ProtectionDomain protectionDomain) {
        this(new String[] {className}, new byte[][] {byteCode},
             referencedClassNames, referencedClassLoader, protectionDomain);
    }

    public NoCallStackClassLoader(String[] classNames,
                                  byte[][] byteCodes,
                                  String[] referencedClassNames,
                                  ClassLoader referencedClassLoader,
                                  ProtectionDomain protectionDomain) {
        super(null);

        /* Validation. */
        if (classNames == null || classNames.length == 0
            || byteCodes == null || classNames.length != byteCodes.length
            || referencedClassNames == null || protectionDomain == null)
            throw new IllegalArgumentException();
        for (int i = 0; i < classNames.length; i++) {
            if (classNames[i] == null || byteCodes[i] == null)
                throw new IllegalArgumentException();
        }
        for (int i = 0; i < referencedClassNames.length; i++) {
            if (referencedClassNames[i] == null)
                throw new IllegalArgumentException();
        }

        this.classNames = classNames;
        this.byteCodes = byteCodes;
        this.referencedClassNames = referencedClassNames;
        this.referencedClassLoader = referencedClassLoader;
        this.protectionDomain = protectionDomain;
    }

    /* This method is called at most once per name.  Define the name
     * if it is one of the classes whose byte code we have, or
     * delegate the load if it is one of the referenced classes.
     */
    @Override
    protected Class<?> findClass(String name) throws ClassNotFoundException {
        // Note: classNames is guaranteed by the constructor to be non-null.
        for (int i = 0; i < classNames.length; i++) {
            if (name.equals(classNames[i])) {
                return defineClass(classNames[i], byteCodes[i], 0,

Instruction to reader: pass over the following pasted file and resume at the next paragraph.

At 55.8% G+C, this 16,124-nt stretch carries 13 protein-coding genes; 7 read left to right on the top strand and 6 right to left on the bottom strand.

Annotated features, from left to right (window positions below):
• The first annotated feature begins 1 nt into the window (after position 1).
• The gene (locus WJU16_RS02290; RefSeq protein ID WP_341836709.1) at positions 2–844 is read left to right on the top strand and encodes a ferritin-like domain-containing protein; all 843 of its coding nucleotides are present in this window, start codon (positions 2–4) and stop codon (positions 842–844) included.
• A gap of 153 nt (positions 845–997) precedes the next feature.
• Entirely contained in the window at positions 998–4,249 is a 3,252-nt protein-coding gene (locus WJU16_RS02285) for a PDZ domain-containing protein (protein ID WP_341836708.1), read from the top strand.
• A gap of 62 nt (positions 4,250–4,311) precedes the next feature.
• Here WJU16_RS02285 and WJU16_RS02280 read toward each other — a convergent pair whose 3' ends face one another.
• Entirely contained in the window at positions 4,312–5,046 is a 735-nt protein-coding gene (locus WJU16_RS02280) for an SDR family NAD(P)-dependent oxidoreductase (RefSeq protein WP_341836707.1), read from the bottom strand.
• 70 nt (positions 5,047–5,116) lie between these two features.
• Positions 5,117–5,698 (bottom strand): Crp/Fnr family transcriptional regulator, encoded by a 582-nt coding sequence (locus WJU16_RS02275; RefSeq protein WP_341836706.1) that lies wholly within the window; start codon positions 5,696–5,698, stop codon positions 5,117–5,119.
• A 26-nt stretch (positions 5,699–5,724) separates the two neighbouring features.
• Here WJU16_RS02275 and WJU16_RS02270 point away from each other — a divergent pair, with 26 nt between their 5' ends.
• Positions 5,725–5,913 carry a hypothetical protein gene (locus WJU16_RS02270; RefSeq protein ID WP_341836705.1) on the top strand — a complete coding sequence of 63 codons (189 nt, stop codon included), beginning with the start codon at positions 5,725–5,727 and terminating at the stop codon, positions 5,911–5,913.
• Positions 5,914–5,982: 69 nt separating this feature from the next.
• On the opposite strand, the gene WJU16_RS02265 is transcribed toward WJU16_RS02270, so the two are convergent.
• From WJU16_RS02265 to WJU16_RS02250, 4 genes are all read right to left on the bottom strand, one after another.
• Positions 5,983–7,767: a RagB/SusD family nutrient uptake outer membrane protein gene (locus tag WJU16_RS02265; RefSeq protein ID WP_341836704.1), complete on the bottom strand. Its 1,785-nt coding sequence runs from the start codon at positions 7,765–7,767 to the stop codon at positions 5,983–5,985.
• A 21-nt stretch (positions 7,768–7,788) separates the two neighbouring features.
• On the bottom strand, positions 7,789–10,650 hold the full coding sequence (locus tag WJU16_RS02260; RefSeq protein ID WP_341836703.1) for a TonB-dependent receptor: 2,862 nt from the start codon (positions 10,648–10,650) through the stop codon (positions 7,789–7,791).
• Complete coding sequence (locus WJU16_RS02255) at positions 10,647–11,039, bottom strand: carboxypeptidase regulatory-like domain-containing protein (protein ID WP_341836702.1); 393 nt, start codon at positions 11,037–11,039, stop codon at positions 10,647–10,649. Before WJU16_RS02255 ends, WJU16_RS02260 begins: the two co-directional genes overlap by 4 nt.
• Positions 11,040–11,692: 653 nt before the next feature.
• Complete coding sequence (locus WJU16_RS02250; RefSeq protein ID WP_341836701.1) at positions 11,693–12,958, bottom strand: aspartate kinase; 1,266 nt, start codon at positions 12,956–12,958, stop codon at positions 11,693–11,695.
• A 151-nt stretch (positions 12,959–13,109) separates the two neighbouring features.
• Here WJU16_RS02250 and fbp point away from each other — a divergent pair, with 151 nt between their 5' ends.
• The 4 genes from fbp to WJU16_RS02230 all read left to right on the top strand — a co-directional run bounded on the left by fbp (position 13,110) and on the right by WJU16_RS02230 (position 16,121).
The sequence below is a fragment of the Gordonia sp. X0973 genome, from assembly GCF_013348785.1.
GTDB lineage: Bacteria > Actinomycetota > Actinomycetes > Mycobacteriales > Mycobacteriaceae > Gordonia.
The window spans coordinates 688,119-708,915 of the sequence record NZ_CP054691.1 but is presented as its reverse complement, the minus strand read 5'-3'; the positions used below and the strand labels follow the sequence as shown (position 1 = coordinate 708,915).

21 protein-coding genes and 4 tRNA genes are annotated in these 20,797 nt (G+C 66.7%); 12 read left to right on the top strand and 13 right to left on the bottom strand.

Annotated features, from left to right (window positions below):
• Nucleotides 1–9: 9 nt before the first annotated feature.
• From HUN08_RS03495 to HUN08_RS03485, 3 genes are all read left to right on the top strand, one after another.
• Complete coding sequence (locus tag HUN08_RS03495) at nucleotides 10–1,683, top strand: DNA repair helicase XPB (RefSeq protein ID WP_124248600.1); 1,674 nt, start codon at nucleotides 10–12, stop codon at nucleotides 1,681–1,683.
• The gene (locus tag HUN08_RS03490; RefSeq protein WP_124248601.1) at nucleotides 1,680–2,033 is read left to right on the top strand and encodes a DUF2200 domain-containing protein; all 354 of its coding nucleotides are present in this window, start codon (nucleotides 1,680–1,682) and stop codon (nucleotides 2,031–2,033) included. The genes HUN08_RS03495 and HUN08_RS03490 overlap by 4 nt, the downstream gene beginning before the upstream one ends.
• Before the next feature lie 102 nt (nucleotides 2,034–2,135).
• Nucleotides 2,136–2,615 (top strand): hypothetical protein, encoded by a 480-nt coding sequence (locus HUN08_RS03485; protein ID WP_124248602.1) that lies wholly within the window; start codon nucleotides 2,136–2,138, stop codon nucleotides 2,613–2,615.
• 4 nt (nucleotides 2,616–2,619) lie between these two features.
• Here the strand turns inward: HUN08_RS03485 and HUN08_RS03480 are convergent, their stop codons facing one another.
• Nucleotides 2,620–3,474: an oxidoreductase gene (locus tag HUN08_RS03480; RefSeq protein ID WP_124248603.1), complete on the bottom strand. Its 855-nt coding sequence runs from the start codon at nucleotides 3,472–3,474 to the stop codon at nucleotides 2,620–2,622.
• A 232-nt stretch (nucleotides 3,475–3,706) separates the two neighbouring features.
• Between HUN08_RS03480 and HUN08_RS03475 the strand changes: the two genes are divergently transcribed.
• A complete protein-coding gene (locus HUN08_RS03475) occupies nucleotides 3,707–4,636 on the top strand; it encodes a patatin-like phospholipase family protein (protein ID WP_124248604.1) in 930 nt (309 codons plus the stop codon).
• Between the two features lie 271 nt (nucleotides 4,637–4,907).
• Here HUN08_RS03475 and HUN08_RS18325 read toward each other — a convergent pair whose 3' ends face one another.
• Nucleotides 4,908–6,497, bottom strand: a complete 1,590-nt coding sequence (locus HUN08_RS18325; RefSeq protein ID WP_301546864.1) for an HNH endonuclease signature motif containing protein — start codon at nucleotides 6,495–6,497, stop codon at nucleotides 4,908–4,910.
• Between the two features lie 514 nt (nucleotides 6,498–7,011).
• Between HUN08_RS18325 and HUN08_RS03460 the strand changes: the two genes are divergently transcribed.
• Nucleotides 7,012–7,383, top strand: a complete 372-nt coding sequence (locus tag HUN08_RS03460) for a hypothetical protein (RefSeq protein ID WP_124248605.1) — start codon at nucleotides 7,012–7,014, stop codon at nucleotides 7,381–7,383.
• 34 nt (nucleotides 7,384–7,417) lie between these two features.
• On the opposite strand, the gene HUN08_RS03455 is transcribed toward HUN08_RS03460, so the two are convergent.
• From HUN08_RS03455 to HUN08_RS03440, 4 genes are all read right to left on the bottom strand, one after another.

byteCodes[i].length, protectionDomain);
            }
        }

        /* If the referencedClassLoader is null, it is the bootstrap
         * class loader, and there's no point in delegating to it
         * because it's already our parent class loader.
         */
        if (referencedClassLoader != null) {
            for (int i = 0; i < referencedClassNames.length; i++) {
                if (name.equals(referencedClassNames[i]))
                    return referencedClassLoader.loadClass(name);
            }
        }

        throw new ClassNotFoundException(name);
    }

    private final String[] classNames;
    private final byte[][] byteCodes;
    private final String[] referencedClassNames;
    private final ClassLoader referencedClassLoader;
    private final ProtectionDomain protectionDomain;

    /**
     * <p>Construct a <code>byte[]</code> using the characters of the
     * given <code>String</code>.  Only the low-order byte of each
     * character is used.  This method is useful to reduce the
     * footprint of classes that include big byte arrays (e.g. the
     * byte code of other classes), because a string takes up much
     * less space in a class file than the byte code to initialize a
     * <code>byte[]</code> with the same number of bytes.</p>
     *
     * <p>We use just one byte per character even though characters
     * contain two bytes.  The resultant output length is much the
     * same: using one byte per character is shorter because it has
     * more characters in the optimal 1-127 range but longer because
     * it has more zero bytes (which are frequent, and are encoded as
     * two bytes in classfile UTF-8).  But one byte per character has
     * two key advantages: (1) you can see the string constants, which
     * is reassuring, (2) you don't need to know whether the class
     * file length is odd.</p>
     *
     * <p>This method differs from {@link String#getBytes()} in that
     * it does not use any encoding.  So it is guaranteed that each